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You Might Spot the Autism if You Just Look a Little Closer

autism look

How many times have parents of autistic children been told that their little boys and girls do not look like they could be on the spectrum? How many times have those parents replied that autism cannot be physically deciphered? The truth of the matter is, it does showcase itself physically, albeit in quite small but perceptible manners.

Here is the catch: known studies have looked at self-defining Caucasian boys only, in order to decipher whether or not a child can actually look autistic. Autism in itself is a genetic disorder that does not showcase itself as other mental conditions do. The brain may be wired differently, with processing mechanisms slightly warped so that a child on the spectrum will not think, feel or behave the way a neurotypical would. The chances of having more autistic children? Quite high, compared to other such disorders, actually.

What sets autistic children apart from others?

Other than the behavior, the late blooming, the sometimes nonverbal status or any of the factors not physically apparent, autistic children do indeed have specific features which could have one's radar going. It might be how some parents instinctively know their children are on the spectrum, particularly if they have other neurotypical children.

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What are the biomarkers of autism?

A study published in the Journal of Molecular Autism looked at 65 spectrum and 41 typically developing boys between the ages of 8 and 12 years old. The 3dMD cranial System was used to acquire three-dimensional stereophotogrammetric images of the boys' faces, mapping 17 points such as the corner of the eye and the point of the nose, and then calculated the distances between each of the points. Sounds bizarre? You know it!

What exactly they found was that children with autism had wider eyes, and a "broader upper face," wider mouths and orbits, and a flattened nasal bridge. Technically, it is known in certain scientific spheres as the making of a "most beautiful face" which might account for why so many children on the spectrum are adorable to say the least. Development is believed to be embryonic, meaning from before these children are born.

The study also found that children with more severe autism traits, including behavioral problems, language difficulties, and repetitive behaviors, had distinct facial differences from other children with milder forms of autism. This makes it interesting. It also encourages researchers to pinpoint exactly when autism develops in a fetus and if there are any methods to stop it, or lessen the blow. As much as any parent loves his or her child, they want what's best and a life that could be lived to the fullest, albeit with high functioning autism, seems like just the ticket. This way, parents know that their children will one day hold a career, have a family and feel all those emotions that makes life such a treasure because they are given the opportunity.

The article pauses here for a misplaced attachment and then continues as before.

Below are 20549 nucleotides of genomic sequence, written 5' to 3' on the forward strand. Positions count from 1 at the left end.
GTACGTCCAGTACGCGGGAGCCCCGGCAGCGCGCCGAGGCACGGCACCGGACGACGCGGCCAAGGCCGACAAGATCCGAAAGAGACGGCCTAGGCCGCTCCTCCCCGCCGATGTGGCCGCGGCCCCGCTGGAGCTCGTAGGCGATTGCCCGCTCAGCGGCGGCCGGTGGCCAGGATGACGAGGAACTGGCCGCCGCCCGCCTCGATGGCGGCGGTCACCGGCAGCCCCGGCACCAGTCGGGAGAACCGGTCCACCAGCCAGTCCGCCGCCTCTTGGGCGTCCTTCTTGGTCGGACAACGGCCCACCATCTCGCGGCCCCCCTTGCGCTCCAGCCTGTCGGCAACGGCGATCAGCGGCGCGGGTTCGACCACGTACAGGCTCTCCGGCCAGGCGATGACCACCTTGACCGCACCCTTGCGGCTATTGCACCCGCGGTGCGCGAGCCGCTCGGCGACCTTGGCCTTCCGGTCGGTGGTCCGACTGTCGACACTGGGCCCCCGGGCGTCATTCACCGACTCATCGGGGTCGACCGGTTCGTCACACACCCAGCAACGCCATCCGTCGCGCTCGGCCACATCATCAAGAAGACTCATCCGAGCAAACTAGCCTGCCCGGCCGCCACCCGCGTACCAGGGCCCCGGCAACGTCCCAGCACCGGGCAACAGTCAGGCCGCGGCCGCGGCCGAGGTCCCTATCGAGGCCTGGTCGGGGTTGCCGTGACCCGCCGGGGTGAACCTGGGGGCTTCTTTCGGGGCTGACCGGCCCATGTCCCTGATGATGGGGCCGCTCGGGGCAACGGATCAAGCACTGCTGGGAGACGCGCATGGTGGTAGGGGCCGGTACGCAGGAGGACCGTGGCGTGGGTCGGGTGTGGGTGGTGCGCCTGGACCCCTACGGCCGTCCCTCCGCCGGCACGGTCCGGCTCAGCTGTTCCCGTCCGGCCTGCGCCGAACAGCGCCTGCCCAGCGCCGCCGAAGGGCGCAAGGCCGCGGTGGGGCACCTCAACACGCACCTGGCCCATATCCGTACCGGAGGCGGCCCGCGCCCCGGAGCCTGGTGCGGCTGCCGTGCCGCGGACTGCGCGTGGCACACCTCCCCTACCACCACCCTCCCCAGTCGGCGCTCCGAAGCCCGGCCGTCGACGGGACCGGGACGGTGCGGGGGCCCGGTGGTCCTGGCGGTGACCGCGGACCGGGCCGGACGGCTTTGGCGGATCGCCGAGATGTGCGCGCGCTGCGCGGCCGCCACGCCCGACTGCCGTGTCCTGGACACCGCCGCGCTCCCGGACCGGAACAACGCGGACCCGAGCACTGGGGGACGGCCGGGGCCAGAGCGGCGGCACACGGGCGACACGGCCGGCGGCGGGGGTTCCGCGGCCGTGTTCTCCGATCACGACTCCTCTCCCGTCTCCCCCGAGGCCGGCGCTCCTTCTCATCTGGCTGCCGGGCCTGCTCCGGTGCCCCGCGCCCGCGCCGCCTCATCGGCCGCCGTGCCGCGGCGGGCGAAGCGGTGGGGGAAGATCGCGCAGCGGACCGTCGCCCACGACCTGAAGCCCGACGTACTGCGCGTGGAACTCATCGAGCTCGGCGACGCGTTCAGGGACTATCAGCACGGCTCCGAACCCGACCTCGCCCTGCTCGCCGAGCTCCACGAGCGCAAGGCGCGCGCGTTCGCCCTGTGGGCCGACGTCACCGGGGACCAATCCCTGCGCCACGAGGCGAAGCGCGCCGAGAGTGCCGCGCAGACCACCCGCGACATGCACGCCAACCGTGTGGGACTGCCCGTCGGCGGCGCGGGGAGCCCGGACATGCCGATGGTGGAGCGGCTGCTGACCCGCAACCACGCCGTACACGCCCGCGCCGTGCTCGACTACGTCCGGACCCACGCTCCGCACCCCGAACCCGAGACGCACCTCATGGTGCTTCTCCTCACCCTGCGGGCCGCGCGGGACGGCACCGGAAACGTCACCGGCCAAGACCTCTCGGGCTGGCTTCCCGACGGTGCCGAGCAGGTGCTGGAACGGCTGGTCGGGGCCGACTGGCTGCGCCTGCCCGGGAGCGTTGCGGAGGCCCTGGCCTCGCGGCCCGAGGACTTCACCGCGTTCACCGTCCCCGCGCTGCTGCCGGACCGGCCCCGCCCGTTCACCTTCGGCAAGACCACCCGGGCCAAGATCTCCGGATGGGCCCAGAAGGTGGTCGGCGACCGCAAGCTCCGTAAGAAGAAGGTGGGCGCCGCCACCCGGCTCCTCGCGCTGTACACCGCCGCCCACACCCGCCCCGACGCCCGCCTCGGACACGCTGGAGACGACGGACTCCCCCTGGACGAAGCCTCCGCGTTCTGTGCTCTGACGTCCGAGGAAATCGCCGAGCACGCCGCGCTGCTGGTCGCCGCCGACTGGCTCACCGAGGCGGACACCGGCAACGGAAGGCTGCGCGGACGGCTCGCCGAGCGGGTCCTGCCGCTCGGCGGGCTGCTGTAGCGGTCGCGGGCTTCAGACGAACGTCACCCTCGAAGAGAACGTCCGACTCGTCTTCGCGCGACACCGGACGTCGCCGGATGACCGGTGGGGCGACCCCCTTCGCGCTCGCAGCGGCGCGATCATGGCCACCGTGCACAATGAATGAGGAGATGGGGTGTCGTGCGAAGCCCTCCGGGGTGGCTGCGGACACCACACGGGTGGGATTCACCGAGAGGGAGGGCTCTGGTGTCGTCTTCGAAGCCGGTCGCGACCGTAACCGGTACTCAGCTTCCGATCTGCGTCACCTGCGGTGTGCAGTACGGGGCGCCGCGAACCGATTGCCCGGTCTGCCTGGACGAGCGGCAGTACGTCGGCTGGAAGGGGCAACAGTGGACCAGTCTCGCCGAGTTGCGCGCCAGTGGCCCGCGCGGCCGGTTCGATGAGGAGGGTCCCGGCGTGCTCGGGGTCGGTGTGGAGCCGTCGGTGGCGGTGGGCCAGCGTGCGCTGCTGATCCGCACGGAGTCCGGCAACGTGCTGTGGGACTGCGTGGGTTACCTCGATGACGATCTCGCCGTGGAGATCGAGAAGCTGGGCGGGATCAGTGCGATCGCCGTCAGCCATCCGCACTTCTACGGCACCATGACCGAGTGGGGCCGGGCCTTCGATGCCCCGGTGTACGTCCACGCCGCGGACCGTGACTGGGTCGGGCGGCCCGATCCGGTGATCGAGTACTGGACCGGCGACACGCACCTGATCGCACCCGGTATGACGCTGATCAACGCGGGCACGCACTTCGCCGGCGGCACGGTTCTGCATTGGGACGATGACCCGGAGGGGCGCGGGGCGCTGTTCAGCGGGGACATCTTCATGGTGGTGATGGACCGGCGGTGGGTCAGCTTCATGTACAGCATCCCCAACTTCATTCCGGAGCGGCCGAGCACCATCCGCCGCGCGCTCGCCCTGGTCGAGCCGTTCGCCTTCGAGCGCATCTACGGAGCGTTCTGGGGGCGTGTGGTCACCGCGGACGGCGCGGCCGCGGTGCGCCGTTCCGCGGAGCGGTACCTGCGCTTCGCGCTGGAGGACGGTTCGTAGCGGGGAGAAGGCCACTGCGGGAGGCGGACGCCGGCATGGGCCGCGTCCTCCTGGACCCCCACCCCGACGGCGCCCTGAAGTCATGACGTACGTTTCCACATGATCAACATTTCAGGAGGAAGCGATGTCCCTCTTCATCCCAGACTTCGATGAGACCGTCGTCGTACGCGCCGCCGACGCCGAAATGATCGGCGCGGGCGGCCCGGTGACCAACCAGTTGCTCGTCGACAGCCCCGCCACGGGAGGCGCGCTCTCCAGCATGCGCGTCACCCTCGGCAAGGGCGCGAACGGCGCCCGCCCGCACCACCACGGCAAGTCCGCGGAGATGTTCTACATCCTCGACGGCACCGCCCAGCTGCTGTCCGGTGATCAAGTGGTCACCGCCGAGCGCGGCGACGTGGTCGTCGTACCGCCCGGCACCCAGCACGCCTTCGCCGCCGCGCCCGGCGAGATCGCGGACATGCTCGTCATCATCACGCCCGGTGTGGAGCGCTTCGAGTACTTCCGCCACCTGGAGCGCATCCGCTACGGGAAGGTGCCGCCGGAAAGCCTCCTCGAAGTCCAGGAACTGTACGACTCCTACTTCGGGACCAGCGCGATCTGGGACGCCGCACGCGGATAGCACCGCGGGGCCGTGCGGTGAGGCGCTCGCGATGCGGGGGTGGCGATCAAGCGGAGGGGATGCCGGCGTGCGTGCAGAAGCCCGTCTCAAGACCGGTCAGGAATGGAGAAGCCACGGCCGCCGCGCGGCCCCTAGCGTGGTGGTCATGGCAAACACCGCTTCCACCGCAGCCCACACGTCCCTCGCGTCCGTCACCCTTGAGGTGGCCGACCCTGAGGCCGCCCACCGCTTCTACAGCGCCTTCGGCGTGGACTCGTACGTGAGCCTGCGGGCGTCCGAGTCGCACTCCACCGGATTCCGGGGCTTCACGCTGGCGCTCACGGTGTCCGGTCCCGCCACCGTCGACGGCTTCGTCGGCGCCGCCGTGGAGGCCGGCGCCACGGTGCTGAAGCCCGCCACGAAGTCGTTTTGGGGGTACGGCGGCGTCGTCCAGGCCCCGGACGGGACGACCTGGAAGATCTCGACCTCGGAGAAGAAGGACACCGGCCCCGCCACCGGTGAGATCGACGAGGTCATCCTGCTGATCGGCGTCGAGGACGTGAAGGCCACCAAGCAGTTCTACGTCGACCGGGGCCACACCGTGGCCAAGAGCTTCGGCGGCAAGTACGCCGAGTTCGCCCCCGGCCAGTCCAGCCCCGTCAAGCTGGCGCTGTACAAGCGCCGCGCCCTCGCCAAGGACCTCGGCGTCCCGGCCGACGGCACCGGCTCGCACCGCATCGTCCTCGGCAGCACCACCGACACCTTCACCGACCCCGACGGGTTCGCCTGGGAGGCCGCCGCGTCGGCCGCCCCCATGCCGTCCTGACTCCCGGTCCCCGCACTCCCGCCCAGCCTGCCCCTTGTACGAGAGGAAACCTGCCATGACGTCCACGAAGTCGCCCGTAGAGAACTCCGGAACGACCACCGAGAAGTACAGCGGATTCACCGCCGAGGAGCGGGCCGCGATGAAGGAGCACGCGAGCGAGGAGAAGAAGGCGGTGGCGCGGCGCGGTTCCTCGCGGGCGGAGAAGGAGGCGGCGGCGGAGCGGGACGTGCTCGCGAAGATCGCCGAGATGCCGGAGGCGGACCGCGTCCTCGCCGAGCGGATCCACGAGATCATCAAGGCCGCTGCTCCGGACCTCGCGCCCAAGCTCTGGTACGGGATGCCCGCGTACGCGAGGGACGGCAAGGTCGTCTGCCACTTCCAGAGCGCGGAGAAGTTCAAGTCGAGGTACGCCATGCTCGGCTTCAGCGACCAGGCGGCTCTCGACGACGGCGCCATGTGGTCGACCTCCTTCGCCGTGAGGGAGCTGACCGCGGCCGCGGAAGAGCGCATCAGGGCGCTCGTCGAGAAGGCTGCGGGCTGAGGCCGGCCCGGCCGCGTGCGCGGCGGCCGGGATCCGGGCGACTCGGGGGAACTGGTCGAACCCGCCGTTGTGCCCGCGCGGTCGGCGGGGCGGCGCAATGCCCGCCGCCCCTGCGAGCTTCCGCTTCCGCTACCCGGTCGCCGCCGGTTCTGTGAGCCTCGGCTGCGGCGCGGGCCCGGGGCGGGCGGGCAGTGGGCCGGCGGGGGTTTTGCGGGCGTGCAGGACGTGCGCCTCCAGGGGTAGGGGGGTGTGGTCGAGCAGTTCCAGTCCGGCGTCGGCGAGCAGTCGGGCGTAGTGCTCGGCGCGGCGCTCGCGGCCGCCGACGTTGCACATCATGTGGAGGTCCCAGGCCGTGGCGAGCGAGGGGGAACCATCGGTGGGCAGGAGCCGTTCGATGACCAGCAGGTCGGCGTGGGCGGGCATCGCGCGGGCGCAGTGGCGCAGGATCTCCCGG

Next time someone mentions that your child doesn't look autistic, maybe it would be polite to tell them to look closer.



Very interesting. My son's facial features are considered 'dysmorphic'. He definitely has all of these markers, but still looks relatively 'normal' compared with other types of dysmorphic facies. My only disagreement on this article was the suggestion that 'high-functioning' autism is somehow a ticket to success. Many people (myself included) have gone undiagnosed for so long. So much damage has been done. I am functionally/selectively mute when it comes to advocating for myself so I will likely never have an official diagnosis. I do have Dx of various anxiety disorders, panic attacks, depression, ADHD-PI. As a woman, it is even harder to get help. I can't work outside the home. I can't work from home of it includes making phone calls, and most home based jobs do. I sometimes babysit but I am mostly dependent upon my husband for basic needs. I can advocate for my kids, but when it comes to myself, I am lost. If diagnosed, I would probably be considered 'high-functioning'. But, to me, I do not feel like I function very well at all.
It's actually nice to see someone else has a deep unease about using the phone. I thought it was just me. I suspect I'm on the spectrum too. I have a 8 yr old son with PDD-NOS and ADHD, and during his diagnosis I recognized I had a lot of the autistic traits as well, which explained the reason behind the difficulties I had growing up in the 70s and 80s. This lead me to believe there was more of a genetic component to the disorder.
Hi Jamie! Thank you for the comment. You are right on one thing, a high-functioning Aspie doesn't always advocate for him/herself.. though I'm almost sure that I am on the spectrum as well, somewhere high on the spectrum. Hard to tell, but I don't care to have myself diagnosed.. personally, I have lived this long without a label, I will continue as such. Plus, I can blame my quirks on being a possible Aspie :P